Google Drawings is a hidden treasure! In this post and episode, I will give you 20 Ways to Use Google 20 Ways to Use Google Drawings in the ClassroomDrawings in the Classroom.

Let’s explore ways to tap into the 4 C’s and get students creating with Google Drawings.

At first glance, it can be easy to dismiss the Google Drawing tool.

It seems rather simplistic.

However, it is actually a VERY powerful image creator and editor!

Add in the fact that you can collaborate on a drawing, and it’s too awesome to be ignored!

This episode is sponsored by WriQ.

Texthelp is challenging you and your students to write a little more each day! With the WriQ Word Challenge, classes around the world are working together to smash the record for the most words written in the school year. You can join them too. Download WriQ to measure your students’ writing and watch them soar to the top of the global leaderboard! There are lots of hints, tips, and writing prompts available too.


Listen to this article.



Special thanks to Cam Ross for writing a review of Blended Learning with Google.

Quick Tip (Shortcut to Create New Files with Multiple Accounts)

You’ve probably heard about using the URL shortcut “.new” to create a new Google Doc, etc. (Learn how it works here.) But did you know there’s a shortcut to create new docs with different Google accounts?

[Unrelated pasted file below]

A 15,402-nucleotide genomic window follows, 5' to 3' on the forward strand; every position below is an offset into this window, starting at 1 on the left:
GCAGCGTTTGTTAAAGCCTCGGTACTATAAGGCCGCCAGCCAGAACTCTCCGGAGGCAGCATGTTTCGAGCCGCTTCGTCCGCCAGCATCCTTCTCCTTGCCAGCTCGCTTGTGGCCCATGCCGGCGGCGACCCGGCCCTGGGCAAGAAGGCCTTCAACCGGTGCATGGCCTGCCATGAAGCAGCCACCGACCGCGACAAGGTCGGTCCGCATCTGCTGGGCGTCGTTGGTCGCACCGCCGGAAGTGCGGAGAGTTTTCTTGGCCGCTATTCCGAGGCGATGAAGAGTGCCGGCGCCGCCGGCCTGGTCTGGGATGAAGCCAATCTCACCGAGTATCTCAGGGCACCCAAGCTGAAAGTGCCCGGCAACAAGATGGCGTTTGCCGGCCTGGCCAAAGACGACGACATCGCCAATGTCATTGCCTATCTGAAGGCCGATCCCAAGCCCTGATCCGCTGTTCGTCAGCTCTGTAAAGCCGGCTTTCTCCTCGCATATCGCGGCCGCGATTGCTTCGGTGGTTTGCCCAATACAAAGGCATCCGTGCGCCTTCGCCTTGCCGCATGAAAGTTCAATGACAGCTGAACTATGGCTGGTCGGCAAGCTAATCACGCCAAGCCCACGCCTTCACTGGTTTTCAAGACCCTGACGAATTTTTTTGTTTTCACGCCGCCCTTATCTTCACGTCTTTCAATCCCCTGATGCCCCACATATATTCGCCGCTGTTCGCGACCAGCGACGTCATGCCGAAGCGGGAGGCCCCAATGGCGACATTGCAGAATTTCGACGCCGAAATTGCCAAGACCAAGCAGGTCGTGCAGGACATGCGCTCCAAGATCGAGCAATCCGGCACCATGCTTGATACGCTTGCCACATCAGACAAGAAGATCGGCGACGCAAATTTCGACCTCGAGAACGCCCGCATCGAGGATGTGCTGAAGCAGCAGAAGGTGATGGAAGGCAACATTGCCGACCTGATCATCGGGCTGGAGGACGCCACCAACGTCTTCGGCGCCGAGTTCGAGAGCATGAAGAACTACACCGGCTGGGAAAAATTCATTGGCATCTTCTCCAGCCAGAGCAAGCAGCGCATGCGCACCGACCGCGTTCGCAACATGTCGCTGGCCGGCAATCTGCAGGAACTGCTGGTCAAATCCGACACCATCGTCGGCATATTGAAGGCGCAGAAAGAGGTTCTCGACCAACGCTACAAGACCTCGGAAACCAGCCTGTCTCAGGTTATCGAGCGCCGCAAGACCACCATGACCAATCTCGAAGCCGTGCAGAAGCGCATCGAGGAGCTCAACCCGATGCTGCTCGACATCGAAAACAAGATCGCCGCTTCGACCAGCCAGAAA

Watch this quick video to learn how! (video will be posted soon)

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Google Drawings is a hidden treasure for teachers and students, but many have yet to discover its benefits.

If you have never used Google Drawings, I challenge you to give it a try!

What is Google Drawings?

Google Drawings is a free, cloud-based image creation application that allows users to collaborate and work together in real-time to create images, infographics, flowcharts, organizational charts, mind maps, concept maps, timelines, and other types of images. All files are stored in Google Drive.

Learn more about Google tools in this handy supplement: Google from A to Z: The Google Glossary for Teachers.

When you first open Google Drawings, it’s a blank canvas, which can be confusing or intimidating. But don’t let that fool you.

This fabulous creation tool can help you and your students tap into the 4 Cs.

Google Drawings and Google Slides are VERY similar tools.

I like to think of Drawings as one big canvas and Slides as a deck of canvases.

1. Graphic Organizer

Graphic organizers are super easy to create and are a great way to get students thinking visibly about their learning! Teachers across grade levels and disciplines use graphic organizers every day. Think of the graphic organizers that work best for your classroom and create, or better yet–get students to create!

20 Ways to Use Google Drawings in the Classroom